The Sad Tale of John Edge

 

John Gribben

Local Historian, John Gribben was guest speaker at the general meeting of the Murchison Historical Society this month. He spoke about his research into the life of a young boy called John Edge, who met a sad and lonely death while working on an isolated property near Molka, south east of Murchison in 1894.
During a tour of Euroa Cemetery recently, John became intrigued to know what had led to this child, supposedly an orphan, to be lying in an unmarked grave in the Euroa Cemetery.  There were many twists and turns and confusing information as John tried to find out the background to the life of this young boy who was found dead on the side of a nearby creek.
The sad circumstances of disjointed, violent family life, neglect and abandonment, were revealed through the research and this obviously affected the health and growth of John Edge. His father had handed the boy, who was in a filthy and ‘wasted’ condition, to Miss. Sutherland, who helped abandoned needy children on the streets of Melbourne. Her work was to eventually lead to the foundation of the Sutherland Homes for Neglected and Destitute Children in 1908.

Miss. Selina Sutherland, pictured with children at a Christmas party at Sutherland Homes in Carlton, 1908, courtesy of Diamond Valley Local History Digitisation Project, Yarra Plenty Regional Library. Selina Sutherland, pictured with children at a Christmas party at Sutherland Homes in Carlton

Miss. Sutherland had arranged for John Edge to be placed with a family near Euroa, and it seems his ‘cleanliness’ and health improved there, but he was described as partly deaf and “slow witted” no doubt due to malnourishment and many years of possible abuse. He was moved for employment to a farm nearby and according to an account of the inquest into his death, did not appear to receive the same care and attention there.
Following the inquest, and together with other similar cases, many questions were raised throughout the community, in the press, and also in the Victorian Parliament, about safeguards for vulnerable children. This led to the establishment of the Victorian Society for the Prevention of Cruelty to Children in 1896, to assist children that found themselves in dire circumstances like John Edge, a small undernourished child who sadly only lived to be 8 years old. So perhaps John Edge’s death was instrumental in bringing about significant protection for neglected and abandoned children and he did not die entirely in vain.
John Gribben plans to place a plaque on a sizable rock near where John Edge died, telling his story so that he is not forgotten and his short, sad life can have some recognition.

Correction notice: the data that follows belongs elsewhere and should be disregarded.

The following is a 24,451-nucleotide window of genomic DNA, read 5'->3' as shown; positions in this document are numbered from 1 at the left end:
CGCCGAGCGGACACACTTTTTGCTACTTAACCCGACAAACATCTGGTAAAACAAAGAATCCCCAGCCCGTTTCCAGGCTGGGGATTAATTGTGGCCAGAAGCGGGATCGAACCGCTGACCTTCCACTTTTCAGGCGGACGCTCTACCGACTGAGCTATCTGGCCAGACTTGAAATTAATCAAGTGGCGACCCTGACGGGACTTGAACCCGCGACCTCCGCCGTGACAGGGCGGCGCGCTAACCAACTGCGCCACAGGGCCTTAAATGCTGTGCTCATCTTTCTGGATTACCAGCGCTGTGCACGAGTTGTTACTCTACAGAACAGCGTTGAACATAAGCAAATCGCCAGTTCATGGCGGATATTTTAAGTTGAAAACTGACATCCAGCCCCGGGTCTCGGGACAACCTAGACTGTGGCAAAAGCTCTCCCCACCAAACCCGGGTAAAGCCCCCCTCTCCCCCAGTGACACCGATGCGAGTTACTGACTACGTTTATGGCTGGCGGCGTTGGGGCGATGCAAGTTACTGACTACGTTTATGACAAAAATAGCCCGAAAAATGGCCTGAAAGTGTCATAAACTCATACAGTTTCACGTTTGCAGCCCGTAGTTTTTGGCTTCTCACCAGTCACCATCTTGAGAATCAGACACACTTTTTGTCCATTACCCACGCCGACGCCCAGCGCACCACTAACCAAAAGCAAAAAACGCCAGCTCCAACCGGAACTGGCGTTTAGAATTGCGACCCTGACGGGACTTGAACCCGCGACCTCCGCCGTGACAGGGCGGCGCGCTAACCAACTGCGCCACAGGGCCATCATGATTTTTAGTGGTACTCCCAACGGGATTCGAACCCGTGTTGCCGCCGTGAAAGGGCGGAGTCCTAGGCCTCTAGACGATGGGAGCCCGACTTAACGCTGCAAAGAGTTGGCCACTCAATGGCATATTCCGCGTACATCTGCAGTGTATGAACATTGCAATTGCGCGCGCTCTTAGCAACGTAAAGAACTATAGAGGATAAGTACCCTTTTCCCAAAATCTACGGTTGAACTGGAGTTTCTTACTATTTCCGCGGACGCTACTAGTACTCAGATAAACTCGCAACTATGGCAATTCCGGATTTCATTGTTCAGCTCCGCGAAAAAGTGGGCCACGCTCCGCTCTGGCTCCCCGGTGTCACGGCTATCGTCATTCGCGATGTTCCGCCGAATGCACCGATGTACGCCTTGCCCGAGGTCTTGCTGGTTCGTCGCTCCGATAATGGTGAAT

It was a tortuous journey trying to piece this tragedy together but John Gribben persisted, trawling through newspapers and official documents, til a clearer picture emerged and all this work will now have a positive outcome.

Marg Brown thanked John for his intriguing presentation and presented him with a gift of local produce.

Kay Ball, President, Murchison and District Historical Society Inc.

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Australia Day in Murchison

The Murchison Australia Day Committee do a really great job in organising a wonderful event every year and it just seems to get better and better!
This year we had Dr. Sharman Stone as our guest speaker. Sharman is now the
Ambassador for Women and Girls with the Department of Foreign Affairs and Trade.
In her address Sharman related the stories of two hard working ‘ordinary’ Australians who made an impact on many lives and received officially recognition of their achievements; Pastor Doug Nicholls who was knighted for his work to promote Aboriginal rights and Albert Borella, whose bravery earned him a Victoria Cross during WW1. Both men persevered against all odds to succeed.

We were entertained by Bec Hence firstly leading us in the National Anthem and then singing two great songs with very suitable themes following on from Sharman Stone’s address about the privileges of living in Australia, showing tolerance between many different cultures, valuing what our country provides, and that we can all achieve great things by good honest work, and mateship.

Denni Bathman was the Junior Speaker this year. Denni was one of the Murchison Primary School Captains for 2017 and counted it an honour to represent the school at many functions throughout the year. Denni said she had a great year in this role and learnt many leadership skills. She is passionate about her local community and all that the town offers. Denni will attend Notre Dame College this year.

Denni Bathman delivering her speech

It was delightful to see the littlest members of our town confidently walk up the dais steps to receive prizes and certificates for colouring and essay competitions. The photography competition had 54 entries this year – some wonderful images on show for the theme ‘3610 – Love Where You Live’. The judges had a tough time deciding the winners. First prize went to Sandy Sullivan for a photo entitled ‘Perfection’ – an image of relaxing by the river.

The Junior Soccer Team had a very good year with very few matches lost and also received recognition with the Sports Award.

Young Citizen of the Year of the Year was awarded to Sara Louise Niglia, a very talented 25 year old teacher with many qualifications and accomplishments associated with sport. Sara’s outstanding achievement in 2017 was coaching a local teenager to win the Under 20 Oceania Weight Lifting Championship. Sara is taking up a teaching position at a Secondary School in Kew this year.

Sara Niglia Young Citizen of the Year with Dr.Sharman Stone

A happy Una Stone with her Citizen of the Year Award

Citizen of the Year was our wonderful senior citizen, Una Stone who is indeed a deserving recipient of the honour. Una has been a caring supporter of people and every organisation in the town for many, many years. She is renowned for supplying superb food and baking when there is an occasion or fundraising event, without ever receiving any payment. Her jelly slices and ginger fluff sponges are mouth-watering! But more than this she is a quiet, behind the scenes supporter for those in need.

It was a very hot day and being at the swimming pool was a great location and of course the Duck Grand Prix was a suitable event to hold in the heat. The children in the water had a splashing good time!